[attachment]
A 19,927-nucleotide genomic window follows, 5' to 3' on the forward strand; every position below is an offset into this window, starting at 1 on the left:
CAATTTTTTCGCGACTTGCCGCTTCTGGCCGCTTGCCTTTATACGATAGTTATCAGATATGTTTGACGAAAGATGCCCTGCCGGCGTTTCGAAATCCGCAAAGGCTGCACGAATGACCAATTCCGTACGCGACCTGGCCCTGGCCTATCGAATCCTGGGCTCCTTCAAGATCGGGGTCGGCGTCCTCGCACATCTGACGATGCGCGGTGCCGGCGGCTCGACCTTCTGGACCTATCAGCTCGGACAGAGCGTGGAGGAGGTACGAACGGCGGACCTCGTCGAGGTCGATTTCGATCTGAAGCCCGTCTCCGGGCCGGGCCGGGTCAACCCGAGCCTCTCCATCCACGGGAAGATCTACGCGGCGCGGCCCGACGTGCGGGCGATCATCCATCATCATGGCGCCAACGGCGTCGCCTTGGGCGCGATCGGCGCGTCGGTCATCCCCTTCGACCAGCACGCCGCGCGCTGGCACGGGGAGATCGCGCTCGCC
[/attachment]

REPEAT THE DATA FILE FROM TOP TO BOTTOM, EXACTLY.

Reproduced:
A 19,927-nucleotide genomic window follows, 5' to 3' on the forward strand; every position below is an offset into this window, starting at 1 on the left:
CAATTTTTTCGCGACTTGCCGCTTCTGGCCGCTTGCCTTTATACGATAGTTATCAGATATGTTTGACGAAAGATGCCCTGCCGGCGTTTCGAAATCCGCAAAGGCTGCACGAATGACCAATTCCGTACGCGACCTGGCCCTGGCCTATCGAATCCTGGGCTCCTTCAAGATCGGGGTCGGCGTCCTCGCACATCTGACGATGCGCGGTGCCGGCGGCTCGACCTTCTGGACCTATCAGCTCGGACAGAGCGTGGAGGAGGTACGAACGGCGGACCTCGTCGAGGTCGATTTCGATCTGAAGCCCGTCTCCGGGCCGGGCCGGGTCAACCCGAGCCTCTCCATCCACGGGAAGATCTACGCGGCGCGGCCCGACGTGCGGGCGATCATCCATCATCATGGCGCCAACGGCGTCGCCTTGGGCGCGATCGGCGCGTCGGTCATCCCCTTCGACCAGCACGCCGCGCGCTGGCACGGGGAGATCGCGCTCGCC